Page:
Stop harassment of whistleblowers, clamp down on the corrupt
Issued by Transparency International Kenya
Transparency International Kenya strongly condemns the arrest of blogger Abraham Mutai on Saturday, 17th January, 2014, and the temporary suspension of his Twitter account and closure of his blogs.
Mr. Mutai and other bloggers in Kenya have played an important role in highlighting corruption incidents at the national and county levels in the recent past. Over the last two months, Mr. Mutai has published information, backed by documentary evidence, of corruption in a public agency and some county governments. We expect the relevant authorities to act on such information by conducting further investigations on the alleged corruption incidents, rather than oppress whistleblowers.
One of the biggest challenges in preventing and fighting corruption lies in detecting and exposing bribery, fraud, theft of public funds and other acts of wrongdoing. Whistleblowing is one of the most effective ways of detecting fraud and wrongdoing and facilitating measures to minimise or to prevent further losses. An effective whistleblower management and protection system begins and ends with strong policies that clearly and emphatically send a two-fold message that: the Government embraces good faith whistleblowing; and the whistleblower will suffer no adverse repercussions as a result of bringing an issue to the attention of those in authority or the public. Unfortunately, whistleblowers commonly face retaliation in the form of harassment, dismissal from employment, blacklisting, threats and even physical violence, and their disclosures are routinely ignored.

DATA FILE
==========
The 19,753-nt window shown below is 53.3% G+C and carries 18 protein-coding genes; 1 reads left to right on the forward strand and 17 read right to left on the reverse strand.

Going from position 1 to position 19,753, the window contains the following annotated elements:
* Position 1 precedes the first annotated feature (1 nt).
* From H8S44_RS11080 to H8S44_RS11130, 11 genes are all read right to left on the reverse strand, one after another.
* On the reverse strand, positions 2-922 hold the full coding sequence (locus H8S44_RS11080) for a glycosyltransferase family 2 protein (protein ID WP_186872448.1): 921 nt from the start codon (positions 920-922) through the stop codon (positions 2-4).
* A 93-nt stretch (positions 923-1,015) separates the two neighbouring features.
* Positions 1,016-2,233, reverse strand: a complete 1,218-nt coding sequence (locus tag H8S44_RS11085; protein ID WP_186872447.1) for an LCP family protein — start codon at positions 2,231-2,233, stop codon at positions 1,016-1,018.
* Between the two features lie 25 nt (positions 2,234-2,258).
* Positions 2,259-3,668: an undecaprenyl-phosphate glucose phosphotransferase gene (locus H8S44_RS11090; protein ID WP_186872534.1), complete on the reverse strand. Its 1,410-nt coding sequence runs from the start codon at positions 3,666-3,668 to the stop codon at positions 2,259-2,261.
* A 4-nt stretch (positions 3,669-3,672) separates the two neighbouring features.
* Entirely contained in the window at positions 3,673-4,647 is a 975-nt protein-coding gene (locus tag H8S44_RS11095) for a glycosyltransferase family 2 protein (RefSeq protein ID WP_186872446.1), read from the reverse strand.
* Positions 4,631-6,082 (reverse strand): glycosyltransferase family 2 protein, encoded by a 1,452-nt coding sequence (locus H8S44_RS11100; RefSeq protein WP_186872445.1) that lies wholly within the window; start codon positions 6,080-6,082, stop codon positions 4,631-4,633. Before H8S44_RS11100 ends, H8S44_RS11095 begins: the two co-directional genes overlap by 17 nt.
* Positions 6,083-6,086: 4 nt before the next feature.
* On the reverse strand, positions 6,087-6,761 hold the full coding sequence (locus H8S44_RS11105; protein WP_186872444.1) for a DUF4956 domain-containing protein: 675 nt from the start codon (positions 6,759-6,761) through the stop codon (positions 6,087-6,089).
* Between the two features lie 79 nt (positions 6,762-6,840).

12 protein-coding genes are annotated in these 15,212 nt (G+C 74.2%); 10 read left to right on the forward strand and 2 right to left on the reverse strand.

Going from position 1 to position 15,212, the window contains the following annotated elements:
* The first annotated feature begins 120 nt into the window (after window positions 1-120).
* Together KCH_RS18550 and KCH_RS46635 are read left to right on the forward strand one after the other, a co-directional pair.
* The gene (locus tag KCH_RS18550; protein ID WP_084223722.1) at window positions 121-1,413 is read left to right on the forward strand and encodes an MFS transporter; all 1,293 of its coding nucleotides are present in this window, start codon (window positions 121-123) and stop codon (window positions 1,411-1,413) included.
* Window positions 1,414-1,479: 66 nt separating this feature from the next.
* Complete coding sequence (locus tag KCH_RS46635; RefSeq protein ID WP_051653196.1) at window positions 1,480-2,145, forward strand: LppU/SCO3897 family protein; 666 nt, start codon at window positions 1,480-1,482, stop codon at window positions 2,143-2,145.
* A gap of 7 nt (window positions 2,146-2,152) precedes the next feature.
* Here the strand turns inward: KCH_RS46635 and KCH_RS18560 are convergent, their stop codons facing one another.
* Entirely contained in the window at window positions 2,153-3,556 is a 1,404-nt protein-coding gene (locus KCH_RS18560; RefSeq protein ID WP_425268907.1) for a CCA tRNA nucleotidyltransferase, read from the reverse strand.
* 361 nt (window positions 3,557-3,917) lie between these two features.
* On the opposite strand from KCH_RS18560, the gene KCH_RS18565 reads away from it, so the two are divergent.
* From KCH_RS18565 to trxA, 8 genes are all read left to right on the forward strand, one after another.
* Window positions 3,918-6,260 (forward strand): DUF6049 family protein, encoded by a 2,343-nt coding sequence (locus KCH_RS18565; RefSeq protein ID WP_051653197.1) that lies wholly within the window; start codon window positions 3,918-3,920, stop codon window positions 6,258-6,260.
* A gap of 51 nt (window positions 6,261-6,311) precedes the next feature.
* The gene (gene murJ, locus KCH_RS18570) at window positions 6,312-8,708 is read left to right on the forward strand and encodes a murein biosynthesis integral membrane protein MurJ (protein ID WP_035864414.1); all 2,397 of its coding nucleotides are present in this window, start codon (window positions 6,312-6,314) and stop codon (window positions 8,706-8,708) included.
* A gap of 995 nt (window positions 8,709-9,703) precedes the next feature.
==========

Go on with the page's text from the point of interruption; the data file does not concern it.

Transparency International Kenya and other civil society organisations in Kenya have been advocating for a whistleblower protection policy and law. A good whistleblower protection policy and law will go a long way in protecting people like Mr. Mutai, who come forth with reports of corruption. TI-Kenya is working with the Department of Justice to develop a Whistleblower Protection law and will continue to support this process.
We call upon the Office of the Attorney General, under which the Department of Justice falls, to expedite the process of getting this policy and law tabled and passed by Parliament, and enacted into law. TI-Kenya also calls on Mr. Mutai to pursue the highlighted corruption cases with the Ethics and Anti-Corruption Commission so that full investigations can be conducted and culprits brought to book.
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